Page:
Kaiser Family Foundation: How understanding health system data can inform our response to COVID-19

We spoke with Rabah Kamal, a senior policy analyst at KFF who leads work on the Health System Tracker. In this blog, Rabah discusses what data they’re analyzing to understand COVID-19, the complexities and limits of that data, and how data can foster collaboration on solutions as the pandemic progresses.

Editor’s Note: Rabah Kamal recently joined us as an advisor to the Tableau Coronavirus Data Resource Hub. She is a senior policy analyst whose work on the Peterson-Kaiser Health System Tracker includes developing graphics to communicate health system trends, synthesizing research on health system costs and performance, and collecting and analyzing data. She also conducts policy research on pricing and insurer participation in the ACA’s exchange markets.

During the COVID-19 pandemic, the spotlight has turned on data and health in an unprecedented way. Every day, people are scanning reports for data on case counts, hospital capacity, and mortality rates. And they’re beginning to understand that the effects of COVID-19 are not just the result of the virus itself—they factor in longstanding trends in health systems, from overall individual wellbeing to the affordability and access to care, to the quality of that care that people receive.

To understand the effect of a pandemic like COVID-19 on a health system, you first have to understand the system itself. The Kaiser Family Foundation, a nonprofit focused on national health issues in the U.S., has been further that understanding for years. Through its own data and policy analysis, and through the Health System Tracker managed in partnership with the Peterson Center on Health, KFF aims to provide reliable information on the health care system in the U.S. and on the factors affecting it.

As COVID-19 has emerged as one of the most significant of these factors, KFF has responded with policy and data analysis. As a partner organization on Tableau’s COVID-19 Data Hub initiative, KFF brings longstanding knowledge of trends in health system data, and perspective on how to apply that data to our understanding of COVID-19.

To bring some of that analysis and insight to the Tableau community, we spoke with Rabah Kamal, a senior policy analyst at KFF who leads work on the Health System Tracker. We discussed what data they’re analyzing to understand COVID-19, the complexities and limits of that data, and how data can foster collaboration on solutions as the pandemic progresses.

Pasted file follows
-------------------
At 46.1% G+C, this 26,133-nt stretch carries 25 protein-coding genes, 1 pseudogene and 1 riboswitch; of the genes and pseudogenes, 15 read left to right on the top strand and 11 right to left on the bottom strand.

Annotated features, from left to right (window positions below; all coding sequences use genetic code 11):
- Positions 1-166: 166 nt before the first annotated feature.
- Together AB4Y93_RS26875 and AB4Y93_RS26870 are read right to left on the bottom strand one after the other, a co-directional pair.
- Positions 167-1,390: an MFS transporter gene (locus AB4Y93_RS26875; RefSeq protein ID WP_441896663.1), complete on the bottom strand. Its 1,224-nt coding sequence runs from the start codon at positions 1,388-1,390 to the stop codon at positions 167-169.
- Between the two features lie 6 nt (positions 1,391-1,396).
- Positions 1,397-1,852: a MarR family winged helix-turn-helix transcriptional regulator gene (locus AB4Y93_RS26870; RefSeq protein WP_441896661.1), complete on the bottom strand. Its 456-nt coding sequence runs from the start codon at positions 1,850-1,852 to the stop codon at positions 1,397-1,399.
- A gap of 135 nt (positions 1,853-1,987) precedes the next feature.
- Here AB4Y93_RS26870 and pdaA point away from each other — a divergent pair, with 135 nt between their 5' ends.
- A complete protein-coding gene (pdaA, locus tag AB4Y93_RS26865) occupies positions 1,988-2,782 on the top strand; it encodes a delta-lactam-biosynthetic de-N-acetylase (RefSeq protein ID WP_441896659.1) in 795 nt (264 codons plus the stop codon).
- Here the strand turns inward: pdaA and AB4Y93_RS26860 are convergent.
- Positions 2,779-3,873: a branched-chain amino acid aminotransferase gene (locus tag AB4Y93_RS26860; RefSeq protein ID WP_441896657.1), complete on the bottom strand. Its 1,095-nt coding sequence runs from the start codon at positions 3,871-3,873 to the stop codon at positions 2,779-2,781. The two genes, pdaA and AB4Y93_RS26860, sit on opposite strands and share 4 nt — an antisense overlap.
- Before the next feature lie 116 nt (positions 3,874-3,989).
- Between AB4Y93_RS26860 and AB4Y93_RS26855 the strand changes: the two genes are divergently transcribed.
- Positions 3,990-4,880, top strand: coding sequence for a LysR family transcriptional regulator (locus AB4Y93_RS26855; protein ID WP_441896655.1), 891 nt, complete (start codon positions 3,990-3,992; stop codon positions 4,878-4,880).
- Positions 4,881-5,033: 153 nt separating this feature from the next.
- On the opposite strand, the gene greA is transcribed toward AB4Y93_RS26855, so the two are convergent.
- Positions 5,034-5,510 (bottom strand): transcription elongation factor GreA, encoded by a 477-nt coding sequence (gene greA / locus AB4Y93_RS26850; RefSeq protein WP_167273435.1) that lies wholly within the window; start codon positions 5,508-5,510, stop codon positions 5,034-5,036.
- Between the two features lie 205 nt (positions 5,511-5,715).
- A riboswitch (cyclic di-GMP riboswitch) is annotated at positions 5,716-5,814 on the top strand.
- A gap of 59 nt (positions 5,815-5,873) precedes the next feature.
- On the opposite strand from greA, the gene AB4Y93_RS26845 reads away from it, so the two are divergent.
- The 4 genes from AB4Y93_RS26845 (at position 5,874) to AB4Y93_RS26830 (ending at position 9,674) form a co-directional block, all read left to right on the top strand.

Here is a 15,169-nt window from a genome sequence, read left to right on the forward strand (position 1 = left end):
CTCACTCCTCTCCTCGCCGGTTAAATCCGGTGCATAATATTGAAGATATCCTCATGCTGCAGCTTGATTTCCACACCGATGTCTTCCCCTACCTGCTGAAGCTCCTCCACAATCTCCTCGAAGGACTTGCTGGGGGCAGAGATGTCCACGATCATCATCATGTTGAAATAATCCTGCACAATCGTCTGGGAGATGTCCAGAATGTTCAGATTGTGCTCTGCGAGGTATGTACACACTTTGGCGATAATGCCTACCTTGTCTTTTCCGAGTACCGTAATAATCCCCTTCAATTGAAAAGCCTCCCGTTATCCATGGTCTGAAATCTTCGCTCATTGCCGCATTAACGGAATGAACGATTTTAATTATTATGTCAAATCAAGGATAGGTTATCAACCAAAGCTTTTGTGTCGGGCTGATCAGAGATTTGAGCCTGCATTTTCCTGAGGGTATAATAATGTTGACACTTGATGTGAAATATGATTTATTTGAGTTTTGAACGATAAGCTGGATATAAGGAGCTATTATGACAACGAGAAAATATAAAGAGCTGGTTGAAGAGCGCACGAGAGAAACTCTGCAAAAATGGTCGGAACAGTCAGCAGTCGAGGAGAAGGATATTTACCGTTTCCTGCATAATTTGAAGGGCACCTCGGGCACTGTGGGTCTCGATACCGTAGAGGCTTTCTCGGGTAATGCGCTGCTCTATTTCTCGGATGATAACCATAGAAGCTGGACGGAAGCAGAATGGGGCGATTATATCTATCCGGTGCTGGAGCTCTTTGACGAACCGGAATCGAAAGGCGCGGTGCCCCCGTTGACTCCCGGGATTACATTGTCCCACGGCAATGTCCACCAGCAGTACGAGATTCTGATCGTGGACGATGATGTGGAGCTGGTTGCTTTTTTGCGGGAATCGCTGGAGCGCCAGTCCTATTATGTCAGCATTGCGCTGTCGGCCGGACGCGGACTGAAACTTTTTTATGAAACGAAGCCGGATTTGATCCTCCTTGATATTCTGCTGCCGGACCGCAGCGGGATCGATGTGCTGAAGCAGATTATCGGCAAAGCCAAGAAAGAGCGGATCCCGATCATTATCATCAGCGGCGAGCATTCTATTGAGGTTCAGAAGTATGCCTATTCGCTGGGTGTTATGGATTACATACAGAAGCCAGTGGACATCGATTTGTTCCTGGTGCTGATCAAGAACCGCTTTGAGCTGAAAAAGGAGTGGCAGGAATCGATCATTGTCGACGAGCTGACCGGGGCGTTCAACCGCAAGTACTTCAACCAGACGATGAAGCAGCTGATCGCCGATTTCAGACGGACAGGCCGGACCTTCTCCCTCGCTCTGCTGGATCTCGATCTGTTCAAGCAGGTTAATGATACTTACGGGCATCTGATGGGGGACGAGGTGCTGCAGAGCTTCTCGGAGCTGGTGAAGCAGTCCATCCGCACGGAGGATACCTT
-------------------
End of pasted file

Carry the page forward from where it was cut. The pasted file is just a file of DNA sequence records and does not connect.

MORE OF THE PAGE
STEVE: The Health System Tracker is such a critical tool, and it has so many eyes on it during this pandemic. What was the goal when you first launched it, and how is COVID-19 proving it out?

RABAH: The Health System Tracker launched in 2014 as a collaboration between KFF and the Peterson Center on Healthcare. We wanted to create a data hub that would speak to the question of how the US health system is performing at a high level. That's a big question, and there’s a whole patchwork of data to consider when we try to answer it. On the HST, we break it down into four main categories: health spending, quality of care, access and affordability, and health and wellbeing.

One component of the HST is looking at certain trends over time in the US. We’re able to see things like how health spending has changed over time, changes in per capita spending, changes in the quality of care over time, how affordable care is for people, and how people are accessing care. These are all really important baselines to understand. They go beyond indicators like mortality and life expectancy, which we hear about a lot but can be hard to contextualize.

"These data points really show the care infrastructure and how people are using it, which we need to understand as it’s being strained due to the pandemic."

The other part is comparing the US health system, in all the ways that we can, to countries that are similarly wealthy, particularly when it comes to health spending as a portion of GDP. We’ve been building this really rich resource over the years, and the indicators in it underlie a lot of the discussions happening around health care issues and health policy—not just during the pandemic, but on a broad scale.

STEVE: Like you said, there’s an enormous patchwork of data to draw on to understand the health care landscape. What data goes into the HST? Can you describe the complexity of working with all of this health care system data?

RABAH: We used a whole lot of different data sources to build the HST. But we do a lot of vetting and thinking on what indicators we choose to put on the Tracker, and what’s actually comparable.